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Google Cloud outages resolved, but stakes still high for users

Several Google Cloud services suffered some recent hiccups, but analysts gave the service provider high marks for quick resolution and transparency.

Although the Google Cloud outages and performance degradations this week were quickly repaired and ultimately had limited impact on customers, they served as a reminder to customers to keep pressure on vendors to improve cloud reliability.

Two Google Cloud services suffered interruptions on March 11:

  • Google Cloud Console, which customers use to manage their accounts and projects; and
  • Cloud Dataflow, a service used to process batch and stream data.

Cloud Console became unavailable for four hours due to a code change on its most recent version of Google Cloud's quota system, which rate-limits user requests, according to Google's post-mortem. The bug caused the system to fall back to a lower rate limit, which resulted in denied requests.

The Dataflow problem, which caused system lag that spanned more than 19 hours, was fully resolved on March 12. Google said it continues to investigate the cause.

Meanwhile, Google Cloud Storage experienced elevated error rates for a four-hour period on March 12, which hit all regions. The problem stemmed from actions taken by Google site reliability engineers (SREs), according to the post-mortem report.

Region isolation is the key to uptime and resilience in the cloud. And if vendors fail on that, it's a concern.
Holger Muelleranalyst, Constellation Research

On March 11, Google SREs discovered a surge in storage use for metadata connected to Google's internal blob storage service. To reduce this usage, SREs made a configuration change that caused a part of the system that looks up the location of blob data to overload, and that increased load eventually led to a "cascading failure," Google said.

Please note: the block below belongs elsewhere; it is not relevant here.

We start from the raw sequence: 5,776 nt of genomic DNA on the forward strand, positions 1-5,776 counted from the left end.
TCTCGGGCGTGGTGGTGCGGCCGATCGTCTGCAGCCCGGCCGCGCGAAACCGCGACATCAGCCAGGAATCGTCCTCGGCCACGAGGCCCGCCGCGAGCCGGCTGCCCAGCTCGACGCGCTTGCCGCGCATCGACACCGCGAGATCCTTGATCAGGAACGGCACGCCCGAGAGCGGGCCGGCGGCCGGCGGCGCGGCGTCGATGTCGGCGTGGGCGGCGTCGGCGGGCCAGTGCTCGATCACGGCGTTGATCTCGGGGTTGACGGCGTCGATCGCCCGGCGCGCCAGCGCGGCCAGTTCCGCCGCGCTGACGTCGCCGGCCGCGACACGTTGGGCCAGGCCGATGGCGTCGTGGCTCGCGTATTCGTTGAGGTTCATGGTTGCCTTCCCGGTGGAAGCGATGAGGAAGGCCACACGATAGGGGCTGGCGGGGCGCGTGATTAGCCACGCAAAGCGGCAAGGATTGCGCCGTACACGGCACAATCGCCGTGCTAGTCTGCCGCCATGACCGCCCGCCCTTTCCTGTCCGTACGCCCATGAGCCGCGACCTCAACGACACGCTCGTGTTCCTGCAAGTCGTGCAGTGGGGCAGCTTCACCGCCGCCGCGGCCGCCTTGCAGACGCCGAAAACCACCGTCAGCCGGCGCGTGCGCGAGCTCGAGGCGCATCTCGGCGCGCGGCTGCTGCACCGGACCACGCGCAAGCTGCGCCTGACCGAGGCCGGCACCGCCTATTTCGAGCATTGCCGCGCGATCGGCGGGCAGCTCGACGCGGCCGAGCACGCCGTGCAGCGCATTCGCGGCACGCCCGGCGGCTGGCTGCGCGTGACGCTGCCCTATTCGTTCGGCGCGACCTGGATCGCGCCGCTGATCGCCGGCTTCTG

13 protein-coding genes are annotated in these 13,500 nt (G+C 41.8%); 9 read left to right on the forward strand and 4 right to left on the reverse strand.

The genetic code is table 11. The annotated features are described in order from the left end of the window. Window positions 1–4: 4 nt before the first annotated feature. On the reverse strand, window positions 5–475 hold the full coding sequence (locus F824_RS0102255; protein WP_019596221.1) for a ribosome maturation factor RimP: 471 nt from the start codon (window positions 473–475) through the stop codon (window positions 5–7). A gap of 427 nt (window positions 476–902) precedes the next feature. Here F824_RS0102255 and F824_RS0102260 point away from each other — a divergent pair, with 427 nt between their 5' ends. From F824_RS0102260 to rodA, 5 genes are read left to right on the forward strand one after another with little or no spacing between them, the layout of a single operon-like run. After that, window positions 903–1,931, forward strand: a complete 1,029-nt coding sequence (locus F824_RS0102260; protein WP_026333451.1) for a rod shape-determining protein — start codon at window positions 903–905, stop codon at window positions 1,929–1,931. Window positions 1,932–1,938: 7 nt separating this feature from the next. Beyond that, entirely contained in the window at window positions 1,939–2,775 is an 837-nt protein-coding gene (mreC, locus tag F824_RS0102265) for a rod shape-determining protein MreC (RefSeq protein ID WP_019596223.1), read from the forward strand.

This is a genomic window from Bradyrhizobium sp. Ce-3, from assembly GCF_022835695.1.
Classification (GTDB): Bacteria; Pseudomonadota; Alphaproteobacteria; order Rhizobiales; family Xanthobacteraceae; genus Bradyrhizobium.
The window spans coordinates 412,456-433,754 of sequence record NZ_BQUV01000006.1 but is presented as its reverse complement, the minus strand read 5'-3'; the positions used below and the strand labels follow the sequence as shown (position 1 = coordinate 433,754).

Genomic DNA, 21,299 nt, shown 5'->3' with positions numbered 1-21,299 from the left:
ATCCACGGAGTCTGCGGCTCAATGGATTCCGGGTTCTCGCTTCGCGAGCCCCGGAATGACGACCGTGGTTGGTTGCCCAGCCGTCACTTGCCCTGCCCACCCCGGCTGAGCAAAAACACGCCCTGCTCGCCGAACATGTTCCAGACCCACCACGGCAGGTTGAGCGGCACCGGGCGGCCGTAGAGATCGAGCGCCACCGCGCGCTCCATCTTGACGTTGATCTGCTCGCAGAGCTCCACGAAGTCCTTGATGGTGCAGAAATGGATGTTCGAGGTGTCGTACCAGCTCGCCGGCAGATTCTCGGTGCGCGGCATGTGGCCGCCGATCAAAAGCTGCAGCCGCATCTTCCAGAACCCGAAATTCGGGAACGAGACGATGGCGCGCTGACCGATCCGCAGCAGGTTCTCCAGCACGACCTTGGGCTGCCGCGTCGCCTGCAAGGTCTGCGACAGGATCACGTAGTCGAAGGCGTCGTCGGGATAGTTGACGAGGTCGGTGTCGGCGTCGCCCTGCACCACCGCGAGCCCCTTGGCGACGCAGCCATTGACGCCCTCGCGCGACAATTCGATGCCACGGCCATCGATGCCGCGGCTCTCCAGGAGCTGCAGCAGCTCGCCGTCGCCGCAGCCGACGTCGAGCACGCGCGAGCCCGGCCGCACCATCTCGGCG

A related disruption with Google App Engine caused problems with the Blobstore API and App Engine Version Deployment, which also lasted about four hours.

Among other measures, Google plans to improve the way it isolates regions within the storage service so future Google Cloud outages don't go global, according to the report.

Total cloud reliability remains an ambitious goal

Holger Mueller, analyst, Constellation ResearchHolger Mueller

All cloud service providers experience downtime. Yet, it is something Google Cloud, in particular, must address, given it lags far behind AWS and Azure in market share. It's a buyer's market, and customers will seek the most reliable option, although Google's speedy remediation efforts and transparency also are valuable to customers, said Holger Mueller, an analyst at Constellation Research in Cupertino, Calif.

However, some customers might worry that Google refers to adding more isolation between regions in its report detailing the Google Cloud storage outage.

"Region isolation is the key to uptime and resilience in the cloud. And if vendors fail on that, it's a concern," Mueller said. "The only way to find out if Google has addressed this successfully will be the next time it goes down."

Unplanned cloud service outages should happen less frequently over time through the use of advanced management, orchestration and load balancing techniques, said Stephen Elliot, an analyst at IDC. "These are the general parameters enterprise accounts expect," he said.

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